- The CEO of Starling, a digital bank backed by Goldman Sachs, has ratcheted up her anti-crypto rhetoric, continuing to call digital currencies a danger to payment infrastructure security.
- When asked if Starling would ever offer cryptocurrency, Boden said it was improbable in the next few years, noting that crypto companies still have a long way to go in terms of anti-money laundering control mechanisms.
- Boden claims that the bank spends far more time protecting customers from fraudsters than promoting cryptocurrency.
Anne Boden, the founder and CEO of challenger bank Starling, heavily criticised the digital currency environment, demonstrating how uninterested she is in the rising financial advancement. Boden said crypto is “very dangerous” because it poses a massive risk to the traditional payment power grid, speaking at the Money 20/20 fintech conference in Amsterdam on Tuesday.
The bank is based in the United Kingdom and provides fee-free checking accounts and loans via an app. Goldman Sachs and Fidelity Investments are among the firm’s investors. It was last valued privately at £2.5 billion ($3.1 billion).
Boden has direct knowledge of how the crypto industry’s advent is influencing the economic structure, as her company is a participant in the digital payments ecosystem.
Boden explained, “A lot of [crypto] wallets are being connected directly to payment schemes.” “This is a threat to the global security of our payment systems.”
While some institutions, such as Starling Bank, have yet to ride the crypto waggon, major players in the global payments ecosystem, such as Paypal Holdings Inc (NASDAQ: PYPL), Mastercard Inc (NYSE: MA), and Revolut, have all incorporated cryptocurrencies in some way.
This is not the first instance for Boden to give the “cautionary” talk about the risks of the crypto world. She has previously raised concerns about the threat of consumers becoming victims of fraud as a result of cryptocurrency investments.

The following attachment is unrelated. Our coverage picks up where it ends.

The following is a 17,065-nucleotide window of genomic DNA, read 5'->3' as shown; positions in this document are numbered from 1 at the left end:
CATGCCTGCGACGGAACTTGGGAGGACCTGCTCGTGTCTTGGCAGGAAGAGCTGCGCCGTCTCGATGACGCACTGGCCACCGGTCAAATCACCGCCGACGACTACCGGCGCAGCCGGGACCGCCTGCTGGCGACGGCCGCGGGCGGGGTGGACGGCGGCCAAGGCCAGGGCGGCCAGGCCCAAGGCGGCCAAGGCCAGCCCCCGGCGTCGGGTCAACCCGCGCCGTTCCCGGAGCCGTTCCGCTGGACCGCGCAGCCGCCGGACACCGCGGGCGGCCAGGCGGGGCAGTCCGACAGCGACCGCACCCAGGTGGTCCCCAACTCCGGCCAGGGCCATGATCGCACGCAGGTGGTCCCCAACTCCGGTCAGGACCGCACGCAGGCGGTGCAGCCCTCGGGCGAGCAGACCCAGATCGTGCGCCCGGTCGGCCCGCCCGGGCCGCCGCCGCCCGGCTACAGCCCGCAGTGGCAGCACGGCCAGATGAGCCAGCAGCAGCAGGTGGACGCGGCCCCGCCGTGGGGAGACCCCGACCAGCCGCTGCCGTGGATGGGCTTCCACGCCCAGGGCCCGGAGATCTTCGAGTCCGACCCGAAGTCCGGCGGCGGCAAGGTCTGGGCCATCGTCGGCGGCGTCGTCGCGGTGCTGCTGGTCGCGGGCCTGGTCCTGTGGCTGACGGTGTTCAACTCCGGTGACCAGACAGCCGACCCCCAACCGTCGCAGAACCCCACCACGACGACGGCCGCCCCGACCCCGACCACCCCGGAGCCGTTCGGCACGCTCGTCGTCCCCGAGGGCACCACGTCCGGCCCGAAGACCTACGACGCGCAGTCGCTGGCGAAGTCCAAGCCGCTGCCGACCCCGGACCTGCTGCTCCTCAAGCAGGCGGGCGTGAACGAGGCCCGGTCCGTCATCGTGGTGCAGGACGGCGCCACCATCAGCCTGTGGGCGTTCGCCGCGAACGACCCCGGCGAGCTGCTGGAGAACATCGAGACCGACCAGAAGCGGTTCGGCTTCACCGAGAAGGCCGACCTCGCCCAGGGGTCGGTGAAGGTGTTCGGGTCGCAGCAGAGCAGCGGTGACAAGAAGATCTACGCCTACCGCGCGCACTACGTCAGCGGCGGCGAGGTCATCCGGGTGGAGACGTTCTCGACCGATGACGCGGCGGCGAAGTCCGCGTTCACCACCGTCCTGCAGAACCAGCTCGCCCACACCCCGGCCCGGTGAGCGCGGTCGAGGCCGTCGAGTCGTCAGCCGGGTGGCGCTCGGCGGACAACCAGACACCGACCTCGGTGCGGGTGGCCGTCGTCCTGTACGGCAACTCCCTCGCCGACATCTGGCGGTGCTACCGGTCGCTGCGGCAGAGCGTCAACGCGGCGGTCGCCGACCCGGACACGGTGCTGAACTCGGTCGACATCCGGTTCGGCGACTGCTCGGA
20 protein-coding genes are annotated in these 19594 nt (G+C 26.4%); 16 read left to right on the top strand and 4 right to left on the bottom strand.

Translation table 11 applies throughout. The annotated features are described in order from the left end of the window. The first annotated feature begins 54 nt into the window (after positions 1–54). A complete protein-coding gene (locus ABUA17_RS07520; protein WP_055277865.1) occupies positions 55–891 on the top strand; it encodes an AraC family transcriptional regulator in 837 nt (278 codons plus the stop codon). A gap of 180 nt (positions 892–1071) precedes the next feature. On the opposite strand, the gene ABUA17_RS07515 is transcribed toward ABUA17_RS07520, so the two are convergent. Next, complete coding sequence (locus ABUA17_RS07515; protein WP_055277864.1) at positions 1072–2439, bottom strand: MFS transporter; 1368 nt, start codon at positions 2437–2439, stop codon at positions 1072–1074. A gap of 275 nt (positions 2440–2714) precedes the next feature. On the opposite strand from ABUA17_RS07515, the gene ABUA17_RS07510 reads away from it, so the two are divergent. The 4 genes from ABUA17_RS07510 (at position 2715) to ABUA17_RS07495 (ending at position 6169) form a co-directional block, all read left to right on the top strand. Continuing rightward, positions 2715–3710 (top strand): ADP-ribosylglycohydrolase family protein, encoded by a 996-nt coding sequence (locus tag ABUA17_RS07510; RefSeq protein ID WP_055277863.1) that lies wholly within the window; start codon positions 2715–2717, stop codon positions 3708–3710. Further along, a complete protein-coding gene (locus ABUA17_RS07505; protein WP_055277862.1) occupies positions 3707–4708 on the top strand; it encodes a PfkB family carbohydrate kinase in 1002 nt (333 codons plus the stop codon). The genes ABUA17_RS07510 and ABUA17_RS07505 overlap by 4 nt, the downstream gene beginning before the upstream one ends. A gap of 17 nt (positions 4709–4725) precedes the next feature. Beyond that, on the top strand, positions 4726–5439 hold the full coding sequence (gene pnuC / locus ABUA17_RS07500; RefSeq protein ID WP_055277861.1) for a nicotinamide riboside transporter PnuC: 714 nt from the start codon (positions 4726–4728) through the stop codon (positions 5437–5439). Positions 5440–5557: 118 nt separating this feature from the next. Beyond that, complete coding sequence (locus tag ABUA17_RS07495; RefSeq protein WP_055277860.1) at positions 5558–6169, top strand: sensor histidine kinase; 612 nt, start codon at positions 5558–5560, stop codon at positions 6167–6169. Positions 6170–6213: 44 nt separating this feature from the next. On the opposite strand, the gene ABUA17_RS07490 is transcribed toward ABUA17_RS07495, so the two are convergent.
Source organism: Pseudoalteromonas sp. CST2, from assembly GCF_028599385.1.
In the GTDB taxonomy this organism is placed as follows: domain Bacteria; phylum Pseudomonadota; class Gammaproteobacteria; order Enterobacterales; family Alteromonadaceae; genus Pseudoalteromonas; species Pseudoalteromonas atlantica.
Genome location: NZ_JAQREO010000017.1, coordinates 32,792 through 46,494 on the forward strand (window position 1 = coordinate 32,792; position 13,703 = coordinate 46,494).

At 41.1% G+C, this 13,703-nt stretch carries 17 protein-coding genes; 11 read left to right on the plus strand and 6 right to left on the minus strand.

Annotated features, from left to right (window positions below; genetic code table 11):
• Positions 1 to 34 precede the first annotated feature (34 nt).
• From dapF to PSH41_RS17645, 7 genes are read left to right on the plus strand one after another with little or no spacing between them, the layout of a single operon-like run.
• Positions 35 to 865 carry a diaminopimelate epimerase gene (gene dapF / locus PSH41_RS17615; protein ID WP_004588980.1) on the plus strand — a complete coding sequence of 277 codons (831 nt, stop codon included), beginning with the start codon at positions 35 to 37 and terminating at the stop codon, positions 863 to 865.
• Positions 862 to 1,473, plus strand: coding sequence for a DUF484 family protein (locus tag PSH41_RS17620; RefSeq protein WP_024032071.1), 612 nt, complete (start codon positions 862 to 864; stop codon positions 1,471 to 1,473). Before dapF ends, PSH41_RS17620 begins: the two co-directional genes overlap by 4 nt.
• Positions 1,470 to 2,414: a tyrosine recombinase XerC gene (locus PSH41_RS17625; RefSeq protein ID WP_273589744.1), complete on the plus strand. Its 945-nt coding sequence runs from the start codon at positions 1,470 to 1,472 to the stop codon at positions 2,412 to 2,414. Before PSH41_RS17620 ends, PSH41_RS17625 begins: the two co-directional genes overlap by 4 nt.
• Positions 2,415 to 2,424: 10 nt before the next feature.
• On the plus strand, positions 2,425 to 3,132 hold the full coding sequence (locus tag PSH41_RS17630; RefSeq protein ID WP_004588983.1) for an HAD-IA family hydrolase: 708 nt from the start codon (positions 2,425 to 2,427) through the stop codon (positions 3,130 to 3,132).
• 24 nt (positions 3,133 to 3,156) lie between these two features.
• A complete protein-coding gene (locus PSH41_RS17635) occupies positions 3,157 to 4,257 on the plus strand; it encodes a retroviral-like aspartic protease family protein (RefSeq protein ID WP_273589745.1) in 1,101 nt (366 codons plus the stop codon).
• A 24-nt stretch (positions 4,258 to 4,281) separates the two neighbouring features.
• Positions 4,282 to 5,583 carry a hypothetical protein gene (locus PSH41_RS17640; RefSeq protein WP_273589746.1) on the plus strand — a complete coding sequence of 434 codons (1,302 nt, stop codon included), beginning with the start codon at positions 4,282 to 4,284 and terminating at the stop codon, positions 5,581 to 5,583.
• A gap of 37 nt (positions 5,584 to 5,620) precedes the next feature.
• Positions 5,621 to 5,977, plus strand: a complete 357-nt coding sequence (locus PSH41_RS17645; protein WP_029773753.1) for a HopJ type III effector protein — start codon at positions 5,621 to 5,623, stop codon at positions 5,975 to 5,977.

The Starling chief stated on Tuesday that “customers are being conned.” “We spend far more time trying to protect customers from scammers than we do trying to promote cryptocurrency.”
Boden believes that these assets are also in a bubble, and that they will not be viable in the long run due to the environmental problems they induce.
Anne retweeted a tweet asking if Starling will offer cryptocurrency anytime soon; given her anti-crypto stance, her response is unsurprising. She replied, “Perhaps, but not yet.” Rather than promoting digitalasset products, our priority is to protect customers from cryptocurrency fraud.“
Netizens such as @BitcoinNinja2 believe that the crypto revolution is unavoidable. This user cites Macy’s as his ground of reasoning , stating to Think about what would happen if Macy’s was asked in 1997 if they intended to sell their products on the internet and said “maybe.”
Some users, such as @efiminzer, disagree with Boden’s statement, claiming that crypto simply replaces existing payment systems with an improved one.
Companies that provide cryptocurrency services, according to Boden, still have a lengthy way to go in terms of having to implement anti-money laundering (AML) verifications. While this is the popular view of crypto firms, the Financial Conduct Authority (FCA) of the United Kingdom has also stated that challenger banks are not doing much to enact anti-money laundering (AML) control systems.
The Financial Conduct Authority released the findings of an evaluation into financial crime controls at many challenger banks in the United Kingdom.
The FCA did not name any companies, but stated that the focus of its investigation was on six challenger banks, 50 percent of which were digital banks. According to Starling Bank, it was one of the lenders under investigation by the regulator.